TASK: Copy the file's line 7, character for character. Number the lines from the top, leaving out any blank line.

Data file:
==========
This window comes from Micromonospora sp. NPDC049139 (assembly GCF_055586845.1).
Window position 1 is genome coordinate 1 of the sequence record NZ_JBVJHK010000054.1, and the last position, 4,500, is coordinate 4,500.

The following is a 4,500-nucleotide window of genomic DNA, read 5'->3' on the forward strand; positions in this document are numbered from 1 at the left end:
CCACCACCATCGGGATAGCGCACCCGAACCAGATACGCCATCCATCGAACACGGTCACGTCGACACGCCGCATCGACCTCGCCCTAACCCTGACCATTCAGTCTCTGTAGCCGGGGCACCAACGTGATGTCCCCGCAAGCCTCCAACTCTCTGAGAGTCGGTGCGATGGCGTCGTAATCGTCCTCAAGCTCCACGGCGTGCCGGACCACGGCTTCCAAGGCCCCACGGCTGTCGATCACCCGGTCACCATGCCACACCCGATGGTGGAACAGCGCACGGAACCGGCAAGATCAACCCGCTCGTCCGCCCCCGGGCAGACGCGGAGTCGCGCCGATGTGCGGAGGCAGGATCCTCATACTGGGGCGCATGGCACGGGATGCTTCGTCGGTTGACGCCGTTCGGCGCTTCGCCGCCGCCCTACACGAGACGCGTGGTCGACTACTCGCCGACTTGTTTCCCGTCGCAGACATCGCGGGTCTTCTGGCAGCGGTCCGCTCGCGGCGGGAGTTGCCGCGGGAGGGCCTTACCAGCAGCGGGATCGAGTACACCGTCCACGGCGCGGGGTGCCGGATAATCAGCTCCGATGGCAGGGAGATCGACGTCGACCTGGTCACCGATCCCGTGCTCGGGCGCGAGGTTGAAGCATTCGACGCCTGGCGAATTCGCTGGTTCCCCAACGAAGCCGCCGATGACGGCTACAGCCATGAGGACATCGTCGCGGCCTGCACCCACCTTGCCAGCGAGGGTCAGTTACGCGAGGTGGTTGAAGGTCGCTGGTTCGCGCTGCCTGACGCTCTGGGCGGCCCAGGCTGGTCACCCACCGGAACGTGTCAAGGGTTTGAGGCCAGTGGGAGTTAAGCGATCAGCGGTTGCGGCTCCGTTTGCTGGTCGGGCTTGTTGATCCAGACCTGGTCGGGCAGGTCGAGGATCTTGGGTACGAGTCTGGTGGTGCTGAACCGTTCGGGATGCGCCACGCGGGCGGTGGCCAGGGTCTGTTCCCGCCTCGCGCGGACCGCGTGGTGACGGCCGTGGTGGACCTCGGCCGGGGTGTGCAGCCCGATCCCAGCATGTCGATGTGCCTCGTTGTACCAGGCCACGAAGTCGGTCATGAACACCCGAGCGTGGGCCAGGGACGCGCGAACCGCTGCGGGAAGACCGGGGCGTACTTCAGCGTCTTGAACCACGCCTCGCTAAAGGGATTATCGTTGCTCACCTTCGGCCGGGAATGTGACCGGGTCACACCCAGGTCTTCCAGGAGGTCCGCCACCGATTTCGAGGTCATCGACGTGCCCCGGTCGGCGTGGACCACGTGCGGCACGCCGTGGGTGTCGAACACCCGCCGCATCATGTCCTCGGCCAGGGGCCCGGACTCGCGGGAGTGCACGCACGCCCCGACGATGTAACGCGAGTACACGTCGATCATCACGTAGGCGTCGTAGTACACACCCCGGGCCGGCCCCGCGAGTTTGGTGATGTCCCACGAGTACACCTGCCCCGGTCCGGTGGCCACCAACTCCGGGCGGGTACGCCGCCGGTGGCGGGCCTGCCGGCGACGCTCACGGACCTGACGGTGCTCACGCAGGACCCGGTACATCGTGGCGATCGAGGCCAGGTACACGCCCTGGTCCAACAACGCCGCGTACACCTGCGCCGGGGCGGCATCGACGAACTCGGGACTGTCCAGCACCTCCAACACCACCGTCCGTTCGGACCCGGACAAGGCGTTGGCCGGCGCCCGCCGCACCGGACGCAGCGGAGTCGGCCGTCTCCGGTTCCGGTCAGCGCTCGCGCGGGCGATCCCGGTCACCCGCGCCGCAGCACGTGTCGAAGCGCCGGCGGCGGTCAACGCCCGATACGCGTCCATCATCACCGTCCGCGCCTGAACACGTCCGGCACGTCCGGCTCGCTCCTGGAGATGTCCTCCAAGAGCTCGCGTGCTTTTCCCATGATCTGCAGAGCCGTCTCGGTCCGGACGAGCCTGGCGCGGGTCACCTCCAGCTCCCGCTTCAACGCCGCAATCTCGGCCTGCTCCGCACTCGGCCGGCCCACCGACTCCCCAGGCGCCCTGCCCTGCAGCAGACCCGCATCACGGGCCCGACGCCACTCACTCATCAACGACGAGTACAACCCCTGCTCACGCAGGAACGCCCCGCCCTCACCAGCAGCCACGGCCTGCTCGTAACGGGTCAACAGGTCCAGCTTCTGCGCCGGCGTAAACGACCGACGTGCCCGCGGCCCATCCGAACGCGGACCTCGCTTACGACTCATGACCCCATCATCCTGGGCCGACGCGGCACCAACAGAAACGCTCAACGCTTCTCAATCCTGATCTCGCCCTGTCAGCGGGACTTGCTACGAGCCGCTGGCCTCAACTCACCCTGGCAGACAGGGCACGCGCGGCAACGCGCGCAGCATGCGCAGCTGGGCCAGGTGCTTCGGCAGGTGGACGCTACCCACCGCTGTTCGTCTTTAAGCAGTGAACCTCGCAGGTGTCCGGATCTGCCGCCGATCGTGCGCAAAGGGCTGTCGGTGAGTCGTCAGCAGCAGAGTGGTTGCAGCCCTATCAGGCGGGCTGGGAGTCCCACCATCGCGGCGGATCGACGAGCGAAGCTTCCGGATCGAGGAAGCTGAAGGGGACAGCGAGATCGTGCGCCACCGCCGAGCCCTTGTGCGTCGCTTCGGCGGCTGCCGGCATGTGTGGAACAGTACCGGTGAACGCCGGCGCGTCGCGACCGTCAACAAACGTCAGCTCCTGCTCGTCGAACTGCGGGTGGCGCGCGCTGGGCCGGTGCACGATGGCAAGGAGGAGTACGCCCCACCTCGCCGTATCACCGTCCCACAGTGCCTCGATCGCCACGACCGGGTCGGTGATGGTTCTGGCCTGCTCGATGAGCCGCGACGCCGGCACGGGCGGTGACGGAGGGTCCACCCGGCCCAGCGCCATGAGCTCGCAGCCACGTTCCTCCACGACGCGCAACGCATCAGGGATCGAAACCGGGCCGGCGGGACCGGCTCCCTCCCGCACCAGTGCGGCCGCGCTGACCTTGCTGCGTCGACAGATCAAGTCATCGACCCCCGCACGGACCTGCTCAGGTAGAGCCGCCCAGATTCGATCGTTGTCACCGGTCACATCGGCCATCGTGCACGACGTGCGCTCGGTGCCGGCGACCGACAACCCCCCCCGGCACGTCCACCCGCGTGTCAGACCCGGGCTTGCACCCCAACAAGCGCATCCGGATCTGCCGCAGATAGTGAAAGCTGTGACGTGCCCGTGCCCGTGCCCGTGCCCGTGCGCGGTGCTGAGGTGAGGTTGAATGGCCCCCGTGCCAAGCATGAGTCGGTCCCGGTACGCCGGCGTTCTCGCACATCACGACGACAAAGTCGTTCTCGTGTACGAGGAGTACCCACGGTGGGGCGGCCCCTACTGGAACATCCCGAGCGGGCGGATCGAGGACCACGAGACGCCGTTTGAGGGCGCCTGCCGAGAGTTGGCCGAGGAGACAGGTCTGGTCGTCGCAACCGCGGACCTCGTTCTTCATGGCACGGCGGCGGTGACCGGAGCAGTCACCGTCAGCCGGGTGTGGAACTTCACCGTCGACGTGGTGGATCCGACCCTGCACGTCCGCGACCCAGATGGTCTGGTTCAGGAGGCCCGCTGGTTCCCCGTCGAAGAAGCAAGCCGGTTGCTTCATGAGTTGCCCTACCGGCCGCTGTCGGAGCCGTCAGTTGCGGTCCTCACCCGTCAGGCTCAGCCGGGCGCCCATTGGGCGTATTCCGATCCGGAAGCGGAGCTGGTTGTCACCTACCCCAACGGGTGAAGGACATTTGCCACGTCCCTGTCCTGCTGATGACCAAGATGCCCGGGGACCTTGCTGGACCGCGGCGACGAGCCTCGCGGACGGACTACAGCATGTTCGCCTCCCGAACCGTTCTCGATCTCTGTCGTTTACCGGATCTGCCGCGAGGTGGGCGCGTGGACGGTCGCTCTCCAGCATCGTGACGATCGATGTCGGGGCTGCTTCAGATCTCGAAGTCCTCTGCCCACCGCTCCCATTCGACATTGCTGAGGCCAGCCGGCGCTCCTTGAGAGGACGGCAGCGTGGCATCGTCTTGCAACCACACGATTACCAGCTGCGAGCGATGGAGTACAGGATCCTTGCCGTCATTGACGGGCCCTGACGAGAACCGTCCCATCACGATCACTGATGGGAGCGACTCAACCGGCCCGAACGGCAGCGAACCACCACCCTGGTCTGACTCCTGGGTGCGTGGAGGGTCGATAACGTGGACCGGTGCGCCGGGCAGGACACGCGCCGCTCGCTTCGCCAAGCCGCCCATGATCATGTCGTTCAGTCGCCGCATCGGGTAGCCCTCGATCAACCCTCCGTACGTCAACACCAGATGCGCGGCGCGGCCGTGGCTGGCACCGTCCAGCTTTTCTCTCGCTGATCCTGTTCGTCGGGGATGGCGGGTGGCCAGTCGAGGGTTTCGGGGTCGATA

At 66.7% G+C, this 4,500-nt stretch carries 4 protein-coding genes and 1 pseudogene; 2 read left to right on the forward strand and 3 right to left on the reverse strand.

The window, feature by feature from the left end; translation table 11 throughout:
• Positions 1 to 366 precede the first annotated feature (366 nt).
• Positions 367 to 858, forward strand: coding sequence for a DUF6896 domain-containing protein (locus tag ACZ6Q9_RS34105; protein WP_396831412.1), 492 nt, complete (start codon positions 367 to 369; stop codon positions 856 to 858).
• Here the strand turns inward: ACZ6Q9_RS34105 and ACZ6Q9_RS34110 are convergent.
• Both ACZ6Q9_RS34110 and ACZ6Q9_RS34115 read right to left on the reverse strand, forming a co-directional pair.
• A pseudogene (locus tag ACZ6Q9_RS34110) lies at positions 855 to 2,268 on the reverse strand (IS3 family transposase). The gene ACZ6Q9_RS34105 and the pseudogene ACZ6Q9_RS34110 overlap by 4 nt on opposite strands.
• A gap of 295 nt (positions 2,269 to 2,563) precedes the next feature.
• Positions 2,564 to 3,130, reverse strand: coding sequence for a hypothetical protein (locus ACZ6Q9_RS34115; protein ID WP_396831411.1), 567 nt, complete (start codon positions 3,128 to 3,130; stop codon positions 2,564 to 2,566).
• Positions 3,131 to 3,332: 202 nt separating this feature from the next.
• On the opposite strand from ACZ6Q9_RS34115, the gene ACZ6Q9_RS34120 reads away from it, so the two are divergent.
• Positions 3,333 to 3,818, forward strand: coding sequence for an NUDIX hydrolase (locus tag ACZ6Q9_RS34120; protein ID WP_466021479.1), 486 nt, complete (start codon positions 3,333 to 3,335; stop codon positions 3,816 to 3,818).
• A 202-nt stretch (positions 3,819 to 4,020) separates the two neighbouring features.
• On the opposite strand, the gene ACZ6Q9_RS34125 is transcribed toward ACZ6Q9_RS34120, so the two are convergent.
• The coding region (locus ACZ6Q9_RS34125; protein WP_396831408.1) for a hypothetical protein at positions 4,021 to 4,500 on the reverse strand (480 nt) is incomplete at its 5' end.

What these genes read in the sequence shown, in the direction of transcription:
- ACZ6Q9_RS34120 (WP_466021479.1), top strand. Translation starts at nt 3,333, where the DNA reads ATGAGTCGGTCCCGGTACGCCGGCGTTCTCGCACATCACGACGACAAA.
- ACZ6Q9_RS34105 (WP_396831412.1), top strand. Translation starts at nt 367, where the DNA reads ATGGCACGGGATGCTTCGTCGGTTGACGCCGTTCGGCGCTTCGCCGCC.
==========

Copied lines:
• Positions 1 to 366 precede the first annotated feature (366 nt).